Wednesday, January 24, 2018


This past Monday I woke up assuming I was doing a nice, easy 21 miler with my running partner.  It would be our second of five 20+ milers in this training cycle, which we do once a week for about six weeks total.  Even to me this sounds borderline nuts, but I'm so used to it at this point that I'm no longer phased by it.  Sunday night I'd followed my typical pre-long run routine of hydrating, eating a lot of food (in this case half a pizza and a bowl of ice cream) and going to bed early. (like, before my kids early)  The next day, I got up around 5:00am, shuffled downstairs and made coffee.  My coach, Lowell, lays out my workout plan a month at a time and as of the night before, the next four weeks hadn't been updated yet.  But, I'd done 19 miles on the 8th and 20 the following week, so for obvious reasons, I figured I'd be going up to 21 for this week.  Just to be sure, though, I logged onto 2lcoaching and clicked on Monday.  GAH!!!  Turns out I would not be doing the long run I'd expected but a 14 mile run with 10 miles at marathon pace (also known as an MP run), which is essentially like a mini dress rehearsal for race day.  In hindsight, I shouldn't have been so thrown off.  Outside of winter, when it's hard to make it work, I often try to get a tune up half-marathon in right around 7-8 weeks out from my goal race, so this is basically what that was.  But, still, I hadn't been planning on it and getting in the mindset for this kind of work is a hell of a lot different than gearing up for a long, slow cruiser.  Now, my marathon pace is around 6:45-50 per mile, which would give me a 2:57/58 marathon.  That hasn't happened yet, as many of you know, but it has been the goal for a while.  I'll just leave that there for now.  When I checked the details for this MP run, I noticed that Lowell had me busting it out at 6:30-35 per mile (2:52 marathon pace), which was odd as that it usually my pace for shorter, tempo workouts and definitely not my marathon pace; at least as of now.  (insert wide grin).  Ok, I thought, perhaps we were trying something new or he had a new goal in mind that we hadn't discussed yet.  Unless it's way out in left field, I tend to just go ahead and do what the Sensei tells me to do.  So, I gave it about 2 minutes of thought and then moved on.  I did send him a quick note that morning in response to something else but I think I was just so thrown off by the workout itself that I failed to ask him about this minor detail.  As you can see below, I was kind of freaking out about the shift in gears and felt I should let him know the situation.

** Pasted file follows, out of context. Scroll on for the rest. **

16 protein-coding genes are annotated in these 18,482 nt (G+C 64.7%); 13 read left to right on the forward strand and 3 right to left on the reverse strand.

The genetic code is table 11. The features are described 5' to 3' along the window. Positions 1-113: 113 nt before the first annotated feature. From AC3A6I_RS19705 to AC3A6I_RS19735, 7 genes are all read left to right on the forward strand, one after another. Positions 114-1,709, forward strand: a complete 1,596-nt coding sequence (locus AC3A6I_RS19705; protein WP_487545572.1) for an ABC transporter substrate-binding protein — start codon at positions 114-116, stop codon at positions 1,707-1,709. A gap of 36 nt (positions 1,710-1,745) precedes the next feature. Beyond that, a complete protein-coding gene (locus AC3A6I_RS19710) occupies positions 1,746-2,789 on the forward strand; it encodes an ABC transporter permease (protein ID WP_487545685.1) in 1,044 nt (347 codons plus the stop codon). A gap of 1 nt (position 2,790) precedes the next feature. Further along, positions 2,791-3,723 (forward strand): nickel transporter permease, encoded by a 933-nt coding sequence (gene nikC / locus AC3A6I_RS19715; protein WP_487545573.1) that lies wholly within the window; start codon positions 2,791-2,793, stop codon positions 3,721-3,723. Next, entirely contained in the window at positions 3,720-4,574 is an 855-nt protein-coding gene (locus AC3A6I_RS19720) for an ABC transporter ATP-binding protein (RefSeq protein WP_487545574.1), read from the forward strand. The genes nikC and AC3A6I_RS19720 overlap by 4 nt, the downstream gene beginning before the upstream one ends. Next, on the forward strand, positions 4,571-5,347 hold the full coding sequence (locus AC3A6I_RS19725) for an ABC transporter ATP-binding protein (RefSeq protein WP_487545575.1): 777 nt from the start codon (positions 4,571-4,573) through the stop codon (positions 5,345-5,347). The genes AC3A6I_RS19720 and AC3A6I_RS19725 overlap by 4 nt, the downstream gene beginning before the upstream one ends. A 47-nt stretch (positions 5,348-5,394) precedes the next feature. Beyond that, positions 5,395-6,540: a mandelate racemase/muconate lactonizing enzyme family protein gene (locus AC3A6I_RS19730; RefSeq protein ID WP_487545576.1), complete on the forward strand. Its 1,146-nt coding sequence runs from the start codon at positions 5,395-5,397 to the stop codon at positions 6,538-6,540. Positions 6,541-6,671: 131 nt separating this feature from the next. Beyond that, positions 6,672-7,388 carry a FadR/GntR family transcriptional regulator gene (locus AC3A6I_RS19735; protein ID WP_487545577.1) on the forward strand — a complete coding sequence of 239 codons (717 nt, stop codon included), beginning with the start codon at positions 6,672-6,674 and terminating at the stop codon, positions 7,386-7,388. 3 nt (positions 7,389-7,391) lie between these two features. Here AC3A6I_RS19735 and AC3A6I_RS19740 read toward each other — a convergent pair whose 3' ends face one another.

Hey Lowell,
I thought I had 21 today.  I'm sitting here trying to readjust my mindset into workout mode so I can tackle this MP run successfully.  I'm teetering between holy crap and you've got this...trying hard to push myself over to the latter side of that statement.  My heart rate is going up just thinking about it.  But that might also be the caffeine.  :)
Perhaps it's better that I wasn't expecting it.  Less time to stress and/or overthink. F-it.  Let's just get out there and get it done.
I'm guessing you're awake right now, so if you've got any last minute words of wisdom, quick notes of encouragement, good jokes, whatever; throw them at me.  I can use whatever I can get right now.
Rock on,

In the meantime, I was debating whether or not to do the run inside or outside.  It wasn't too cold out, maybe 35 degrees, but it was raining and dark and my fear was that I wouldn't be able to find a good, safe place to go out and back seven miles without having to worry about cars and other outside factors (ice, puddles, mad dogs).  I sent Lowell a quick text to ask if it was lessening the workout too much by doing it on the treadmill.  To which he responded 'no' and told me to stay inside.  Right-o.  Based on  my email, I'm guessing he knew I was a bit stressed and nervous so, per my request, he also sent me a quick nugget of wisdom to chew on as I got myself ready.

It's GO TIME!  You get to take out on race day what you put in today in the workout.  

He's big on the well analogy...meaning all the work and miles you do in training are going into the proverbial well, which you're filling up over the 4 months that you're preparing for your race.  The harder you work, the more you fill the well.  Then, on race day, you're basically dipping into a well that's overflowing with untapped awesomeness.